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The voice of Scotland’s vibrant voluntary sector

Published by Scottish Council for Voluntary Organisations

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Taking a Social Bite out of business

This opinion piece is over 9 years old

Jane Bruce has decided many charities are just too shy after spending time with social success story Social Bite

Since the turn of the year, I have been enjoying a placement at Social Bite as part of the Clore Social Leadership Programme. Social Bite is probably the hottest social enterprise in Scotland at the moment and not just because George Clooney is about to visit!

Because it was set up by folk from the corporate sphere, I was keen to work there to get more commercial experience. Launched in 2012, Social Bite has made rapid progress. The company has two sandwich shops in Edinburgh and two in Glasgow (a further four shops are in the pipeline) and a blossoming corporate catering business.

In terms of social impact, the business employs 45 people including 14 former homeless people. Each shop supports around 30 homeless people a day with free food and the chain has donated over £20,000 to partner charities to date.

Jane Bruce

It shouts from the rooftops unashamedly about how great it is and devotes resources to gaining the business it needs to be self-sustaining in the future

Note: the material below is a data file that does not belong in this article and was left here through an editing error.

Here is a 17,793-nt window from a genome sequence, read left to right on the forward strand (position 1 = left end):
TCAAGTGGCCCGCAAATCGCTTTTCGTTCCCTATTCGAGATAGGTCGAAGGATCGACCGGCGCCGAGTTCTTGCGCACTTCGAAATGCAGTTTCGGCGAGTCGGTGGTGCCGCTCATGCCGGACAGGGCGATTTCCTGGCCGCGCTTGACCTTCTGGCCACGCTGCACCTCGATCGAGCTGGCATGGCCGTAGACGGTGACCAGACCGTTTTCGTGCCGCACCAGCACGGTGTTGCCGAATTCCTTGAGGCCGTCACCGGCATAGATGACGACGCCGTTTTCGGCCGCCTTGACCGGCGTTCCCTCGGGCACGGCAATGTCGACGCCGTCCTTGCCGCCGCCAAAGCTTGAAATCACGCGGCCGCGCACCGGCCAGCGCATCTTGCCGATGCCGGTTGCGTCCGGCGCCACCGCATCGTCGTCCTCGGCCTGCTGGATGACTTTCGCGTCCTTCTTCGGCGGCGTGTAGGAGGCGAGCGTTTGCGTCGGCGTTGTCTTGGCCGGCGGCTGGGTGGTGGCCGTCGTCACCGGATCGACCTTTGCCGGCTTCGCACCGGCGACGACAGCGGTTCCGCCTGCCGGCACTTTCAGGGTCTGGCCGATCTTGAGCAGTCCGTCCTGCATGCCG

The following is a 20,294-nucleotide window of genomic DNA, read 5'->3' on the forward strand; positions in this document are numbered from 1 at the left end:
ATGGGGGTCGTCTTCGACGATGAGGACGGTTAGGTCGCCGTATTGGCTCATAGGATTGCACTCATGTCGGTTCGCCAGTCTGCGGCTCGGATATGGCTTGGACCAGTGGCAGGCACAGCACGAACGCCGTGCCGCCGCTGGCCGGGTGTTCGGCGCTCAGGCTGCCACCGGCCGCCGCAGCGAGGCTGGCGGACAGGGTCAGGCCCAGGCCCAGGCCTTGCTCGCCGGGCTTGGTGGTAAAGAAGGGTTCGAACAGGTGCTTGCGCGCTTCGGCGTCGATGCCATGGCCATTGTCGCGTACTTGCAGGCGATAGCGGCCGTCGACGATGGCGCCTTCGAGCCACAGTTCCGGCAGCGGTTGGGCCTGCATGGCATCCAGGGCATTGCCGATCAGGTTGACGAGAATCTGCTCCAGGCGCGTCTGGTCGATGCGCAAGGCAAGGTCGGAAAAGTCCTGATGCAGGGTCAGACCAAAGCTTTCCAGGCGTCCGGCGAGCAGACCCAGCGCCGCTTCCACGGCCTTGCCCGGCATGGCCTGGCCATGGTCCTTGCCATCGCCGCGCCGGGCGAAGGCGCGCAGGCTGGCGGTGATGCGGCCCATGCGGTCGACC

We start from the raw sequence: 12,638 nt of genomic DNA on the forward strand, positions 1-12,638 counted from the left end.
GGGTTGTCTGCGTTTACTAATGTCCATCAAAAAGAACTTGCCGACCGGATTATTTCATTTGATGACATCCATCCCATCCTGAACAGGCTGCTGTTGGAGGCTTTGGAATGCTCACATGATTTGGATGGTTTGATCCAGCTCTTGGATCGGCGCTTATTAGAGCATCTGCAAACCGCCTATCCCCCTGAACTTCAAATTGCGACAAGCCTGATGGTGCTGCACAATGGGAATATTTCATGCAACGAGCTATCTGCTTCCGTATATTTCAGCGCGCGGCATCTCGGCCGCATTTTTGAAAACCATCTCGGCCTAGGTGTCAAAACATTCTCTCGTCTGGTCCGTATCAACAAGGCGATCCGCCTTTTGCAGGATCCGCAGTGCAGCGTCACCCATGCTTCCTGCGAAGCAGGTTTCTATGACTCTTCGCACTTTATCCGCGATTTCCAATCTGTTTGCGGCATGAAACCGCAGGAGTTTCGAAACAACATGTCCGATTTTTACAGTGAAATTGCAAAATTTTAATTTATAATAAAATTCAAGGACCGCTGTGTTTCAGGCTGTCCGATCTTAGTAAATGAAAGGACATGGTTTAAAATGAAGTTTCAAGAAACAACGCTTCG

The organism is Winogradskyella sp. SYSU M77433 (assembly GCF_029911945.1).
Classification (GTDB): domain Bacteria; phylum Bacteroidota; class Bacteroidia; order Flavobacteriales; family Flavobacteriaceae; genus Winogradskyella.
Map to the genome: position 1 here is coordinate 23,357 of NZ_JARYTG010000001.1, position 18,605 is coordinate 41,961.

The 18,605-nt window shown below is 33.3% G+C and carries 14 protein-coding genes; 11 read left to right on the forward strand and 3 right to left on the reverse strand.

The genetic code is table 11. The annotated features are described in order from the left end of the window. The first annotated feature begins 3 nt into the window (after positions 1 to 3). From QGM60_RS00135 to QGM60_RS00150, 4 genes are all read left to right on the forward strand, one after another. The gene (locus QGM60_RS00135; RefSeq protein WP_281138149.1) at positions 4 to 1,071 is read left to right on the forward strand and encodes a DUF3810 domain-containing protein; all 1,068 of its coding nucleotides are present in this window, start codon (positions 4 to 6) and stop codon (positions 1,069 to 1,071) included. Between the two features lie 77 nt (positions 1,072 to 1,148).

Jane Bruce

So, what could the sector learn from the rapid rise of this social business? One thing stands out to me above all else – expert marketing. From the get-go, Social Bite has managed to nail its brand proposition, connecting with customers, investors and donors alike with the simplicity of its offer.

“Freshly prepared food created by a Michelin star chef. 100% (every single penny) of our profits donated to good causes. 1 in 4 of our team made up from formerly homeless people.”

Not exactly the painfully lengthy mission statement beloved by so many charities. Just a simple, blunt message that reflects a simple, blunt approach to making a difference.

Allied to this clarity has been significant investment to ensure that customers keep returning for the quality of the food and the friendly, polished vibe of the shops.

The snowball effect of attracting new customers has been consciously driven by some absolutely killer PR. It can’t have escaped many charities’ attention when Social Bite’s ITISON Christmas campaign went viral, raising over £180,000 in the space of an advent calendar.

This is where Social Bite provides such a valuable example – it is totally unafraid of promoting itself and its achievements. In fact it shouts from the rooftops unashamedly about how great it is and devotes the necessary resources to gaining the business it needs to be self-sustaining in the future.

In contrast, many charities fail to isolate their reason for being and shy away from focusing on areas such as fundraising, marketing and PR because they feel so alien and because they “want to get on with the real work”. The problem with this path is that it leads to an evitable struggle for survival.

Decent marketing doesn’t have to cost the earth either. It’s just as much about smart thinking. As shown by the success of the Yard, which, as Lothian Buses’ Charity of the Year, is promoted across Edinburgh on a daily basis or Gorgie City Farm, which set up a pop-up farm at Ocean Terminal shopping mall this Christmas to attract new supporters.

Fortune favours the brave when it comes to thriving not simply surviving in the current economic climate.

You can order delicious, fresh food or donate a hot meal to a homeless person at Social Bite.

Jane Bruce is a Clore Social Leadership fellow. This article is part of a TFN series exploring her experience.